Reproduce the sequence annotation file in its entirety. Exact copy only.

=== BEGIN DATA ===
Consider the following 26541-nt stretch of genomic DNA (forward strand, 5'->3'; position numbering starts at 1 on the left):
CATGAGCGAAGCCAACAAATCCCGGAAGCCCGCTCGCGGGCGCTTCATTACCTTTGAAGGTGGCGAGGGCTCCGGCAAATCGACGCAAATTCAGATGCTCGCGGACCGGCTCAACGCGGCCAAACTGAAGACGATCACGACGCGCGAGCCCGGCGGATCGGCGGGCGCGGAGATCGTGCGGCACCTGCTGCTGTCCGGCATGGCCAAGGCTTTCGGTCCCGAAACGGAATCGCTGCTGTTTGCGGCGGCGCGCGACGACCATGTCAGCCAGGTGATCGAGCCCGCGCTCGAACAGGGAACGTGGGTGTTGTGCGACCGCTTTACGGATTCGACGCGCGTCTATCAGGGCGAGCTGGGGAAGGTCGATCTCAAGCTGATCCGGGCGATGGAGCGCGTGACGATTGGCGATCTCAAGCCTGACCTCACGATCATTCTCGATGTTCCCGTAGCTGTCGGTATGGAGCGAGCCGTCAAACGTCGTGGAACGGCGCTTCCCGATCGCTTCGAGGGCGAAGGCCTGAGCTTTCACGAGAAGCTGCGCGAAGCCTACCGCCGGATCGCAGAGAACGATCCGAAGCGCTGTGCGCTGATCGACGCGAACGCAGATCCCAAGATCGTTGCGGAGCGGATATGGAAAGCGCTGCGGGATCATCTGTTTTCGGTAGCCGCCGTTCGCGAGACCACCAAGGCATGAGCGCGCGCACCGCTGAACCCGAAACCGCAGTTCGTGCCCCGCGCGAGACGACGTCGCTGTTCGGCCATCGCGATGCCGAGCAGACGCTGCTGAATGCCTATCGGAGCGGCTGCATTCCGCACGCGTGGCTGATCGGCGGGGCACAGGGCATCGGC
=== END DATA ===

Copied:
Consider the following 26541-nt stretch of genomic DNA (forward strand, 5'->3'; position numbering starts at 1 on the left):
CATGAGCGAAGCCAACAAATCCCGGAAGCCCGCTCGCGGGCGCTTCATTACCTTTGAAGGTGGCGAGGGCTCCGGCAAATCGACGCAAATTCAGATGCTCGCGGACCGGCTCAACGCGGCCAAACTGAAGACGATCACGACGCGCGAGCCCGGCGGATCGGCGGGCGCGGAGATCGTGCGGCACCTGCTGCTGTCCGGCATGGCCAAGGCTTTCGGTCCCGAAACGGAATCGCTGCTGTTTGCGGCGGCGCGCGACGACCATGTCAGCCAGGTGATCGAGCCCGCGCTCGAACAGGGAACGTGGGTGTTGTGCGACCGCTTTACGGATTCGACGCGCGTCTATCAGGGCGAGCTGGGGAAGGTCGATCTCAAGCTGATCCGGGCGATGGAGCGCGTGACGATTGGCGATCTCAAGCCTGACCTCACGATCATTCTCGATGTTCCCGTAGCTGTCGGTATGGAGCGAGCCGTCAAACGTCGTGGAACGGCGCTTCCCGATCGCTTCGAGGGCGAAGGCCTGAGCTTTCACGAGAAGCTGCGCGAAGCCTACCGCCGGATCGCAGAGAACGATCCGAAGCGCTGTGCGCTGATCGACGCGAACGCAGATCCCAAGATCGTTGCGGAGCGGATATGGAAAGCGCTGCGGGATCATCTGTTTTCGGTAGCCGCCGTTCGCGAGACCACCAAGGCATGAGCGCGCGCACCGCTGAACCCGAAACCGCAGTTCGTGCCCCGCGCGAGACGACGTCGCTGTTCGGCCATCGCGATGCCGAGCAGACGCTGCTGAATGCCTATCGGAGCGGCTGCATTCCGCACGCGTGGCTGATCGGCGGGGCACAGGGCATCGGC